ESPN Milwaukee announced Friday that they are pausing NFL legend Brett Favre’s weekly radio appearances amid his role in the Mississippi welfare funds scandal.
Per Front Office Sports, Good Karma Brands, which owns ESPN Milwaukee, is the first media outlet to pull Favre off the airwaves since the scandal came to light. A spokesperson for the station reportedly did not provide a reason for keeping Favre off the air. His last appearance was on Sept. 12.
Favre’s future with SiriusXM and 33rd Team remains uncertain. He last appeared on SiriusXM on Sept. 13, the same date in which he filed his last story for 33rd Team. 33rd Team is a football-centric website co-founded by former NFL team executives Joe Banner and Mike Tannenbaum.
Brett Favre Being Investigated for Role in Mississippi Welfare Scandal
The FBI is questioning Favre bout his connection to the welfare fraud case. Former Mississippi Gov. Phil Bryant allegedly paid Favre $1.1 million in 2017 and 2018 for motivational speeches.The money came out of federal welfare funds meant for needy families, according to NBC News. Per the Mississippi state auditor, Favre never gave those speeches.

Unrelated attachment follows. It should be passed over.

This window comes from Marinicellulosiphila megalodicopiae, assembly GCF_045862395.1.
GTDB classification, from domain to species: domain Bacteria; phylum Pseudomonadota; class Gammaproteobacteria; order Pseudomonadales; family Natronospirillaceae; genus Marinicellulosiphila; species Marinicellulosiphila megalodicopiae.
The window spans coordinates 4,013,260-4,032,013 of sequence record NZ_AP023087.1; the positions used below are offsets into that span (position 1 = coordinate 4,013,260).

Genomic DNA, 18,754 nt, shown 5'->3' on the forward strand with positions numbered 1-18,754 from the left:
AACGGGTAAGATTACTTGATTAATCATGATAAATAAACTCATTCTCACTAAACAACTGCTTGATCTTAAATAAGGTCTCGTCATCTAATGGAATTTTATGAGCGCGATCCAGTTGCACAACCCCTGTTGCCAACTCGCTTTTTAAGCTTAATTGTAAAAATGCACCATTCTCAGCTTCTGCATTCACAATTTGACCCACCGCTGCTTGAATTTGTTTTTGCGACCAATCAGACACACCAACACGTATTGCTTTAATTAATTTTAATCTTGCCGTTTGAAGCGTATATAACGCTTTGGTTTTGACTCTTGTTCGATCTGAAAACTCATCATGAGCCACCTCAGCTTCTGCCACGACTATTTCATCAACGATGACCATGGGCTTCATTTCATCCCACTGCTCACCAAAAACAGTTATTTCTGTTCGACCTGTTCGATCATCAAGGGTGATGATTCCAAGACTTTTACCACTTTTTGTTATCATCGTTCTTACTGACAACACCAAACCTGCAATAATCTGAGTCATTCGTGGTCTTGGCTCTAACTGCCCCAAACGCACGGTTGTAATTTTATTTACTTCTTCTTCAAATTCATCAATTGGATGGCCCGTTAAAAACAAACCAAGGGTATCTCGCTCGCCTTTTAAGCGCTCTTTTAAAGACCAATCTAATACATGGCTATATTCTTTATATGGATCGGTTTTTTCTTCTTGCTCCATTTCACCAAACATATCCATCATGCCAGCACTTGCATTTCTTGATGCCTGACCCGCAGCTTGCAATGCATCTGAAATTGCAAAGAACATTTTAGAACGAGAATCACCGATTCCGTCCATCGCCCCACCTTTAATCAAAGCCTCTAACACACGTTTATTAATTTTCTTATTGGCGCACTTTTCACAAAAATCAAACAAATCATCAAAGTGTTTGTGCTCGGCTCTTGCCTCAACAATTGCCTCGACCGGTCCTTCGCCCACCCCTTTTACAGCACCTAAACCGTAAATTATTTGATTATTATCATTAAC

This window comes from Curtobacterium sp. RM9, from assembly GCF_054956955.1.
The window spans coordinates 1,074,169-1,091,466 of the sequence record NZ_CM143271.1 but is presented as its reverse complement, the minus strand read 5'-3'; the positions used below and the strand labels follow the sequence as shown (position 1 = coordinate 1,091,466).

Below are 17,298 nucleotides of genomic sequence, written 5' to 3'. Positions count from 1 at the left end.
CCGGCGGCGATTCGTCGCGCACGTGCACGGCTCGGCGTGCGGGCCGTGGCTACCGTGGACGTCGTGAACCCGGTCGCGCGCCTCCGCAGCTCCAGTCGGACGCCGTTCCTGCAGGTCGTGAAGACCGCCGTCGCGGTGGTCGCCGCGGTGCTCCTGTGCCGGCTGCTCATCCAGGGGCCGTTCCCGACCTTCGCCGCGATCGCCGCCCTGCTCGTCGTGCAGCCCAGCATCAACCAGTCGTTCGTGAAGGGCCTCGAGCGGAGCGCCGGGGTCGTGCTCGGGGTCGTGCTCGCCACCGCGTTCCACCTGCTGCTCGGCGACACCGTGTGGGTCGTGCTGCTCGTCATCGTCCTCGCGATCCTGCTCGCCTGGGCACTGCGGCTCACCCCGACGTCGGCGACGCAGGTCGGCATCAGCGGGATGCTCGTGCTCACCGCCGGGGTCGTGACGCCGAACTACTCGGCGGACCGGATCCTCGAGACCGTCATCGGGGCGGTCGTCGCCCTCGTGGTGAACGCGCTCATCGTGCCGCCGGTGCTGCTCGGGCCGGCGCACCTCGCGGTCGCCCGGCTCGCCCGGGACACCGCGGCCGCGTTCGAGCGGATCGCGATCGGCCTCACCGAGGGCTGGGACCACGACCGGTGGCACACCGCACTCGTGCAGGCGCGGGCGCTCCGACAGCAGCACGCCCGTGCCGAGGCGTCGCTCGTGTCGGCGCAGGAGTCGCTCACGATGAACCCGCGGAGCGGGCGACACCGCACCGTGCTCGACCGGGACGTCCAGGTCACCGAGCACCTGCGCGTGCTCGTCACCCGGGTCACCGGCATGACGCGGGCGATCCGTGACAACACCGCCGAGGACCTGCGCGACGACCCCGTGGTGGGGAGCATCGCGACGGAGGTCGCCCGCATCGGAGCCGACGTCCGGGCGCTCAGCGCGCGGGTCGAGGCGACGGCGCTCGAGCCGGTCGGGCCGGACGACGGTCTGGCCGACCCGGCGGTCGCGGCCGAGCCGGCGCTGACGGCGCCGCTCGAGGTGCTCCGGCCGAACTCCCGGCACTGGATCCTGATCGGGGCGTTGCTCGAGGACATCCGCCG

The auditor demanded the money back with interest. Favre repaid the fees but has yet to fork over the $228,000 in interest. In total, nearly $70 million in Temporary Assistance for Needy Families (TANF) money was spread out.
Court Filing Reveals Damning Text Messages Sent By Brett Favre
$5 million went towards building a new volleyball facility at the University of Southern Mississippi, where Favre’s daughter played the sport at the time. Mississippi Today released a new report eleven days ago showing text messages between Favre and Bryant between 2017 and 2019. The messages were filed in the state of Mississippi’s civil lawsuit over misused welfare funds. The messages provide evidence that Favre, Bryant and others worked together to channel the $5 million for the volleyball facility.
A 62-page court filing revealed that Favre texted Bryant on July 28, 2019. He requested additional funding for an indoor football facility at Southern Miss. The intention was to help lure Deion Sanders’ son, Shedeur, to Southern Miss.
“As I suspected Deion’s son asked where the indoor facility was and I said [we] don’t have one but [we] are hoping to break ground in less than 2 years,” Favre texted Bryant, according to the filing obtained by ESPN. “Now that will not happen without your help/commitment!!! I know we have the Vball to complete first and I’m asking a lot with that and I believe 100% that if you can get this done Nancy will reach and help many and in the recruiting war [a new indoor practice facility] will give USM[‘s football program] instant credibility and [USM football will] become relevant again.”